China’s rural revitalisation strategy underwhelms

Can the country reinvent the countryside?

Tristan Kenderdine

Development, Economics and finance, Government and governance | Asia, East Asia

8 February 2018

China’s new agricultural policy trajectory is disappointing. Finance and price reform are barely tackled while land reform struggles to find first gear, Tristan Kenderdine writes.

This week saw the launch of China’s first major policy announcement of 2018 – the annual agricultural work plan ‘Document Number One’. The plan spells out the major direction of not only agricultural production, but rural finance and regional market integration. A focus in 2018 on county, township and village-level governance systems signals an attempt to create a framework to ensure Chinese Communist Party (CCP) control of rural development while maintaining coercion through managed levels of autonomy.

This year’s plan – ‘CCP Central Committee and State Council Opinions on Implementing the Rural Revitalisation Strategy’ – is focused on developing and implementing a rural revitalisation, centred on local governance reforms.

The expected rhetoric of supply-side reform, poverty eradication, and ecological civilisation all make early appearances as well as the more practical professionalisation of farmers, high-quality farmland development, agricultural high-tech industrial zone systems, and increasing rural healthcare infrastructure and access.

‘Rich Peasants’ (富农) is a recurring phrase, as the 2018 Document attempts to construct a policy framework to ‘make farming an attractive job.’ The key to this strategy is a slated reinvention of the village, a policy-orchestrated countermovement to rural empowerment fused with rural capitalist productivity.

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The 2018 Document reiterates the policy direction agreed upon at the Central Economic Work Conference and lays out a path to staged rural revitalisation with milestones in 2020, 2035 and 2050. The Document also adheres to the ‘Two Centenary Goals’: the centenary of the Party in 2021, and the centenary of the People’s Republic in 2049.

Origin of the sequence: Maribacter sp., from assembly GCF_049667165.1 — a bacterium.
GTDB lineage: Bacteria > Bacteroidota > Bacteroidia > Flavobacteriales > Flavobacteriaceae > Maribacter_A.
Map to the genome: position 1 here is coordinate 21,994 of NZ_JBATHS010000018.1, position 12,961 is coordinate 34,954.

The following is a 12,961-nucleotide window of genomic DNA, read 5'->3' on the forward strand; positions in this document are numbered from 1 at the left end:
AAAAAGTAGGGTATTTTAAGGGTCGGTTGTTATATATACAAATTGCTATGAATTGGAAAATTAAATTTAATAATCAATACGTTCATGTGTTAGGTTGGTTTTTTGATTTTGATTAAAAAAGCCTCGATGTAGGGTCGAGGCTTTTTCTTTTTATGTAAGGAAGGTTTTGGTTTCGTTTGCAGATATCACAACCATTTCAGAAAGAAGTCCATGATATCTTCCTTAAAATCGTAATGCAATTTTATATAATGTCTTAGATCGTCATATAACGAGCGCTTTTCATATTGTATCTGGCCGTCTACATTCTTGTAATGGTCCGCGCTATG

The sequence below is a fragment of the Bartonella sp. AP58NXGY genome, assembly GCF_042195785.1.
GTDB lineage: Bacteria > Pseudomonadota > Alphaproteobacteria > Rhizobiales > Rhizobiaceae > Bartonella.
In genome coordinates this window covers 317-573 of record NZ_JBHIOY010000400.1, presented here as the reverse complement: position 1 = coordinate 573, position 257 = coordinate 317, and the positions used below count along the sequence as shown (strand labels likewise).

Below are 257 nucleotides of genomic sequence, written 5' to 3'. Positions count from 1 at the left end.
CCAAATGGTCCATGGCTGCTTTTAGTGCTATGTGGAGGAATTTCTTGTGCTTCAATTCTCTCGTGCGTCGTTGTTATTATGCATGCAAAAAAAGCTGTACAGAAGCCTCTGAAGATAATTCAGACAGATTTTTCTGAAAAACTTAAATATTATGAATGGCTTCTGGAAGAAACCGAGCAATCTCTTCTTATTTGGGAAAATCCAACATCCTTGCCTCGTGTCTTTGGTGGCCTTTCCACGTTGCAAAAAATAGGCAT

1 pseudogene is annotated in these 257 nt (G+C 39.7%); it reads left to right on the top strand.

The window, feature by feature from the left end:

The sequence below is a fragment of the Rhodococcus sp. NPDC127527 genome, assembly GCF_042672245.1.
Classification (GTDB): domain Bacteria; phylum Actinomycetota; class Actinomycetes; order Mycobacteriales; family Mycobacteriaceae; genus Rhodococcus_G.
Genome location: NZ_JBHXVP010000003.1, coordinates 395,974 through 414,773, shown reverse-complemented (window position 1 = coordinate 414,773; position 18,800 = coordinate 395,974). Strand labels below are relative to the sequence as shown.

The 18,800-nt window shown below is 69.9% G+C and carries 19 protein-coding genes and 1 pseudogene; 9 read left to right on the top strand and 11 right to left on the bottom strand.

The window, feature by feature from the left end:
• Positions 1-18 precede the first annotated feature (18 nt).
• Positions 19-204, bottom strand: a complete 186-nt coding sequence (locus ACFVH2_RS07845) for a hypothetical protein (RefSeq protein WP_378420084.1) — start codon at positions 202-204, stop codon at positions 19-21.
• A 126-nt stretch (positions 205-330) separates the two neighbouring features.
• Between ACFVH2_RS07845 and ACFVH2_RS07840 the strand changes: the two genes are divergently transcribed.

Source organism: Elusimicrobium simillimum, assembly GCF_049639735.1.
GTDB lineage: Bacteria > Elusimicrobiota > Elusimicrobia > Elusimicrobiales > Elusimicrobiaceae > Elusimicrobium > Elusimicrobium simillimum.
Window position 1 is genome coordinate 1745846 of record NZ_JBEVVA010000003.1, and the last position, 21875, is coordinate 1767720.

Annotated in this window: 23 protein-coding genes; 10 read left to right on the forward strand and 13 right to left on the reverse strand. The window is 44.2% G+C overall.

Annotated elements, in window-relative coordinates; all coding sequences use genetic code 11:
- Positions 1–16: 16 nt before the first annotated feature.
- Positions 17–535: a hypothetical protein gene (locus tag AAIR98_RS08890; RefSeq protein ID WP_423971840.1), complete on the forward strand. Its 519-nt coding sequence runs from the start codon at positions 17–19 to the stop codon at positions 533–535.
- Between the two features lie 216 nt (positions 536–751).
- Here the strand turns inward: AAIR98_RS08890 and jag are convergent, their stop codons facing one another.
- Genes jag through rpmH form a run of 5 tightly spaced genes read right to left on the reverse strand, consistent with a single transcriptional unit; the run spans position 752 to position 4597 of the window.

For rural revitalisation, the 2018 Document is a roadmap for China reaching three goals: by 2020, to establish the institutional and governance framework to achieve a rural revitalisation project; by 2035, to complete the modernisation of rural areas and agriculture; and by 2050, to have equalised the countryside with urban areas, completing the rural revitalisation project.

The policy standout from this year’s Document is the ‘front-line commander’ system. County-level Party and State cadres are to be empowered to become the vanguard of rural revitalisation. There are 2,862 county-level divisions in China, three levels below the centre, but above township and village. As well as the County-level governance incentive reform, the 2018 Document details an expected pilot project on village self-government.

However, this is not a bold move towards greater local autonomy. Rather, it is an attempt to duplicate the industrial GDP-focused cadre promotion metrics in coastal jurisdictions. The message from the Party centre is this: rejuvenating the countryside is now your metric to promotion, let the rural tournament system begin.

Agricultural collectively-owned land reform moves glacially ahead in the plan with four major land reform developments: extending rural contract land leases; rural contract land management rights legalisation; separation of the Three Powers; and moving towards a land circulation regime.

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Extending rural contract land leases is big news for encouraging small-scale agriculture development.

The agricultural land tenure system is currently operating on 30-year leases from the state. The new plan announces that this system will persist for an additional 30 years, meaning that agricultural land-holders will have another 30 years of security, and cumulatively will have had 75 years of ‘reassurance.’